By now, you've probably heard the term, “preppers” used for those people who stockpile various items for a coming natural or man-made disaster. Usually the term is referring to those who have large stashes of things and that have contingency plans for almost any conceivable disaster. For some people, this is driven purely by fear & can become a very unhealthy obsession, thus giving the term “prepper” a somewhat negative connotation. But, being prepared has never been a negative thing, and making sure that the seniors & elderly in our lives are well prepared in case of emergency is simply a caring thing to do.
In days gone by, there was not a term for prepping. Being prepared was simply a way of life. If you had a family & if the people in your family preferred to eat rather than to starve, you would naturally be sure that you had food canned, dried or in a spring/ice house to preserve it. If your water system was unreliable, you made sure that you had a cistern or tank that could supply the water during the dry spells. Many neighbors worked together on things that couldn't be done alone. If travel/communication became difficult, word was sent with another person that would be headed in the right direction. Today, we've become a fairly isolated society. Many people no longer garden, therefore food storage practices have been lost, but that doesn't mean that we cannot be prepared.
As seniors move into semi-independent living situations, oftentimes emergency preparedness can be overlooked. Downsizing takes place & with it many of the extra supplies that they were accustomed to having around the house. There is absolutely NOTHING wrong with downsizing. Sometimes, however, some basic tools in case of an emergency get overlooked. FEMA recommends that, at minimum, people have a 3 day supply of water for themselves & pets in case water supplies are knocked out by a natural or man-made disaster. If you glean nothing else from this article, be sure that your loved one has at least a 3 day supply of water that is regularly rotated so that they will not become severely dehydrated if they are unable to re-supply due to a major emergency. Water, as you know, is even more necessary to life than food, so this should be your first priority.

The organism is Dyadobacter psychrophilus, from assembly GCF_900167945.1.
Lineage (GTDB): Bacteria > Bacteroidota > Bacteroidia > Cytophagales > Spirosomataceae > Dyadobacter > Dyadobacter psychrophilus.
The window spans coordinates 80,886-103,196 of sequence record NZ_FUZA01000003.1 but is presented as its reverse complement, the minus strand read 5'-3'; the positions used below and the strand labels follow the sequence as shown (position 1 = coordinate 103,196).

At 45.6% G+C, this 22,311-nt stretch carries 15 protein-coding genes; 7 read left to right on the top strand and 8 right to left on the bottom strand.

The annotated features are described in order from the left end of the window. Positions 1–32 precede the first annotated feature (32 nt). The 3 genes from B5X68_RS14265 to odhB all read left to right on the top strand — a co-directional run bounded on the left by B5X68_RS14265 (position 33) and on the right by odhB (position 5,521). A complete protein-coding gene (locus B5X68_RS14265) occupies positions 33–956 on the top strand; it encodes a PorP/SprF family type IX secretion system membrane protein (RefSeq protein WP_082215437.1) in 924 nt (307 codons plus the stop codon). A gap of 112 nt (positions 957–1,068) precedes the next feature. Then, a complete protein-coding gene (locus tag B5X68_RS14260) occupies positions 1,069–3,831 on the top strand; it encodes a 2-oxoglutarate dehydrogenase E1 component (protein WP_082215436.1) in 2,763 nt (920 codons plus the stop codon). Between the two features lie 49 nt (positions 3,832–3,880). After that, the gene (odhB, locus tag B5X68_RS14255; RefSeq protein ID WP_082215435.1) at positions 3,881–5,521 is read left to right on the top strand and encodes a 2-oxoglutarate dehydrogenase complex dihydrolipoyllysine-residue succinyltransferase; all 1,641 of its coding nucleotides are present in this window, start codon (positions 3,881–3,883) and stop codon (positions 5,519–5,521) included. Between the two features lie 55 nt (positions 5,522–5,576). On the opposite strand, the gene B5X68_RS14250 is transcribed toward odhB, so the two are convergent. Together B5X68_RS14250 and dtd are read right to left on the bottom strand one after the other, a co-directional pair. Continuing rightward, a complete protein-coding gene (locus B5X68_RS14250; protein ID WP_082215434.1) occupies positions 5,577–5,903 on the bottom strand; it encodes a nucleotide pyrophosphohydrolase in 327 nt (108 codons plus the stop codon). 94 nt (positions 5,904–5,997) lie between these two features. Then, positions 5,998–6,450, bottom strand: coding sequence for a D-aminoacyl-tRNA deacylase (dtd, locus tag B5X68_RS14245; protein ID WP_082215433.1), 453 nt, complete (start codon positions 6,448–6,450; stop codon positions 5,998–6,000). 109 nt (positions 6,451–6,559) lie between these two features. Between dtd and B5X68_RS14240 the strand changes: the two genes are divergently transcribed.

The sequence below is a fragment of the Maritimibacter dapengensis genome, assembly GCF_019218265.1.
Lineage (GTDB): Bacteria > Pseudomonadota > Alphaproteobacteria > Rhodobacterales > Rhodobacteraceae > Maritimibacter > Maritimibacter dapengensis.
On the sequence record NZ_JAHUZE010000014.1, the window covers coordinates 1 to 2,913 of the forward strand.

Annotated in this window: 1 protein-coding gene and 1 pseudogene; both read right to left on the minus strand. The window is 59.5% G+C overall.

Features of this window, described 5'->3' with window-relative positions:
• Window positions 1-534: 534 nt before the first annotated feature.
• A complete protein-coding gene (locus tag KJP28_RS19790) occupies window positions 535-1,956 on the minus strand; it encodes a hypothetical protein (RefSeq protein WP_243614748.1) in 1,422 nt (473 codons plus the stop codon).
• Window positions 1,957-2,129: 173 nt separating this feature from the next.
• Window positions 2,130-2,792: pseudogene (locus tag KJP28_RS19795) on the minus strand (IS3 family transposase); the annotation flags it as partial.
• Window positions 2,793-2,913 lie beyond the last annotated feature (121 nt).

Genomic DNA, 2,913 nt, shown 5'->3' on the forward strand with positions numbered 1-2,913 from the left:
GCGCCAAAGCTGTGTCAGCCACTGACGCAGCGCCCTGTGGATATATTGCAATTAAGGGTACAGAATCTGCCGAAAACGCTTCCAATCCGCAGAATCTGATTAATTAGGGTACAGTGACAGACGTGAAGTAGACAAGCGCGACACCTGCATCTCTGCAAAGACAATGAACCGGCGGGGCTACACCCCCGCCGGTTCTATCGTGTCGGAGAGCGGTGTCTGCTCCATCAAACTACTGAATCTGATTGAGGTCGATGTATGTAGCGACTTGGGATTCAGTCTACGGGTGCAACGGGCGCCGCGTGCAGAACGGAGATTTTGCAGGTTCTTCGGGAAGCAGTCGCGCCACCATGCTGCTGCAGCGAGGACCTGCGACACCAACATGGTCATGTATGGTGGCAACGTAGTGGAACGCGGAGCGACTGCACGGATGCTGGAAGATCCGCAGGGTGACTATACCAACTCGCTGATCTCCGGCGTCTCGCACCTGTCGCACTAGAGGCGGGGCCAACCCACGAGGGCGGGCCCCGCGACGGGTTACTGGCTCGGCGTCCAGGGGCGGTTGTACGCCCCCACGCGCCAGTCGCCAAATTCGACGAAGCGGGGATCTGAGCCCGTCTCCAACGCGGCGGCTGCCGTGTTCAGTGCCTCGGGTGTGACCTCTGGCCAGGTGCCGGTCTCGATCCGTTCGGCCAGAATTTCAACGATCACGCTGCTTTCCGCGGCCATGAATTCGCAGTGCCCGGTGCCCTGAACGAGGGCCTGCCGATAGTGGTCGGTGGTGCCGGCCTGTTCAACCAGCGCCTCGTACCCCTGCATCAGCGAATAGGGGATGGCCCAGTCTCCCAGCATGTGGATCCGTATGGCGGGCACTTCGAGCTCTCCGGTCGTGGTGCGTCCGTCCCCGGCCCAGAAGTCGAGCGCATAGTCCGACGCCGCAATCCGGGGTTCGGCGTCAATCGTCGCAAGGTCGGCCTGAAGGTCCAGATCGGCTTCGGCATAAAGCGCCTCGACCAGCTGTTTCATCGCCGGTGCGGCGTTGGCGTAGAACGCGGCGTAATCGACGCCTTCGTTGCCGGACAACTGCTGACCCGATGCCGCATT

A second priority would be to be sure that they have a bit of a stockpile of non-perishable food. I'm not suggesting that you go out and buy a large stock of MRE's, especially if the person is living alone! The best approach to this is to look at their existing cupboards to find what they already eat, then buy a few extra cans at a time to put in the cupboard. Setting up a system for canned goods so that they can be used up & rotated according to date would be a good idea, so that none of them get overlooked. The goal is not to overwhelm the individual with tons of extra responsibility for keeping track of food supplies, but rather to be sure that they are stocked should a bad situation arise & you are unable to be there to help them for a few days.
Sanitation is also in the top three priorities. If there is no water, how will they sanitize their hands? The easiest route to take would be to buy a large, alcohol based, waterless hand sanitizer. A 5 gallon bucket with a lid can serve as an emergency commode, but could also be useful for storing something in the meantime so that it's not taking up unnecessary space in a small apartment.
There are many other considerations when preparing the elderly for a disaster, which I'll go into in another article. This should be enough to get you started for the week!